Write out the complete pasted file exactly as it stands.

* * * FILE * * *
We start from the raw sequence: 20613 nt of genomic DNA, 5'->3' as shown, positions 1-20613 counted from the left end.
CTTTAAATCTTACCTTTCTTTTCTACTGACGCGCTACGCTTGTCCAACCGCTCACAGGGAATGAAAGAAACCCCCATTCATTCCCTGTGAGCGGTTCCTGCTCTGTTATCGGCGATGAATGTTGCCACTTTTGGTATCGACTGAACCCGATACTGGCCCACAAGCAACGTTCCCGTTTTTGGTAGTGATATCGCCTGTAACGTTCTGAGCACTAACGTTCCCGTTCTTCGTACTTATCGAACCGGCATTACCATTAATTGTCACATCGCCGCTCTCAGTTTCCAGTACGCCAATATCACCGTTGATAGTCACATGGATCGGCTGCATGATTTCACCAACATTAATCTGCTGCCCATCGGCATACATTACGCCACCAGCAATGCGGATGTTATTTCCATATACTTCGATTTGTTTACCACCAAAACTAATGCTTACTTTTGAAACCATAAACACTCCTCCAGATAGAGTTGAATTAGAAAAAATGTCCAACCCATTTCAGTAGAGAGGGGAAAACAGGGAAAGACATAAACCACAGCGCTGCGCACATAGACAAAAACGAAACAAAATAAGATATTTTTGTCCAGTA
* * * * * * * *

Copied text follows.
We start from the raw sequence: 20613 nt of genomic DNA, 5'->3' as shown, positions 1-20613 counted from the left end.
CTTTAAATCTTACCTTTCTTTTCTACTGACGCGCTACGCTTGTCCAACCGCTCACAGGGAATGAAAGAAACCCCCATTCATTCCCTGTGAGCGGTTCCTGCTCTGTTATCGGCGATGAATGTTGCCACTTTTGGTATCGACTGAACCCGATACTGGCCCACAAGCAACGTTCCCGTTTTTGGTAGTGATATCGCCTGTAACGTTCTGAGCACTAACGTTCCCGTTCTTCGTACTTATCGAACCGGCATTACCATTAATTGTCACATCGCCGCTCTCAGTTTCCAGTACGCCAATATCACCGTTGATAGTCACATGGATCGGCTGCATGATTTCACCAACATTAATCTGCTGCCCATCGGCATACATTACGCCACCAGCAATGCGGATGTTATTTCCATATACTTCGATTTGTTTACCACCAAAACTAATGCTTACTTTTGAAACCATAAACACTCCTCCAGATAGAGTTGAATTAGAAAAAATGTCCAACCCATTTCAGTAGAGAGGGGAAAACAGGGAAAGACATAAACCACAGCGCTGCGCACATAGACAAAAACGAAACAAAATAAGATATTTTTGTCCAGTA